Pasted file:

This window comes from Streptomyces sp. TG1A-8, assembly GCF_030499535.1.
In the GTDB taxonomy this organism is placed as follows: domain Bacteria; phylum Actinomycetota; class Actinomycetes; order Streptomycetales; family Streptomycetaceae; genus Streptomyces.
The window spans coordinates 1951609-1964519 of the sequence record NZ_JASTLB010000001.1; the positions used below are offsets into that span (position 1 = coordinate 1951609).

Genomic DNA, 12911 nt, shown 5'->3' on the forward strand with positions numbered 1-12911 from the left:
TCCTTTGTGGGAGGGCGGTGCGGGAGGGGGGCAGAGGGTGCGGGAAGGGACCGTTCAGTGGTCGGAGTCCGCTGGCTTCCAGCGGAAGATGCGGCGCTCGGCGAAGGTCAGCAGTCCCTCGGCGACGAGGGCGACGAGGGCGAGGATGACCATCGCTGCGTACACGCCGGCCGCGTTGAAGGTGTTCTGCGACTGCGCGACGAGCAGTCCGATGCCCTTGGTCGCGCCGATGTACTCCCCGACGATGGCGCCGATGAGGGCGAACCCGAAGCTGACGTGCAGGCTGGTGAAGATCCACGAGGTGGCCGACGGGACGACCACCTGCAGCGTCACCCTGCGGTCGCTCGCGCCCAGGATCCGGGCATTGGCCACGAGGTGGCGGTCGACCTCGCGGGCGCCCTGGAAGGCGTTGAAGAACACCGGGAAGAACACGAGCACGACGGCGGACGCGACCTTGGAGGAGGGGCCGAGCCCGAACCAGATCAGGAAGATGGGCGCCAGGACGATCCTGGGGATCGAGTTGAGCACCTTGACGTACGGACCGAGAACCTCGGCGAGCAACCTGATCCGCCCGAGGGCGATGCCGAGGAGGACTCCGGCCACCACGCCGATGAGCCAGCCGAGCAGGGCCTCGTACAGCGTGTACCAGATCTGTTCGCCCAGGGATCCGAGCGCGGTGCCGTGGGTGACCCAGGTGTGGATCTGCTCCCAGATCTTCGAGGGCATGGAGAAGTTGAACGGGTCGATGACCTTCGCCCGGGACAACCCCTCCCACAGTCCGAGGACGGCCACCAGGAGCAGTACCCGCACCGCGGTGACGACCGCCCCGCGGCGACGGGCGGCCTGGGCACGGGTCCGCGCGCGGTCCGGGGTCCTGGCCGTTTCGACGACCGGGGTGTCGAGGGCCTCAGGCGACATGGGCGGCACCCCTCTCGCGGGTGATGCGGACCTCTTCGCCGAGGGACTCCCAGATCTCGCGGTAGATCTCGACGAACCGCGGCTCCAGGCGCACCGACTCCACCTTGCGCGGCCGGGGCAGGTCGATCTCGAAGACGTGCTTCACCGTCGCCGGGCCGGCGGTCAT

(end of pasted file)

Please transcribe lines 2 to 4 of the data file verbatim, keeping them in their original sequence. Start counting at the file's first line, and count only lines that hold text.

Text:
In the GTDB taxonomy this organism is placed as follows: domain Bacteria; phylum Actinomycetota; class Actinomycetes; order Streptomycetales; family Streptomycetaceae; genus Streptomyces.
The window spans coordinates 1951609-1964519 of the sequence record NZ_JASTLB010000001.1; the positions used below are offsets into that span (position 1 = coordinate 1951609).

Genomic DNA, 12911 nt, shown 5'->3' on the forward strand with positions numbered 1-12911 from the left: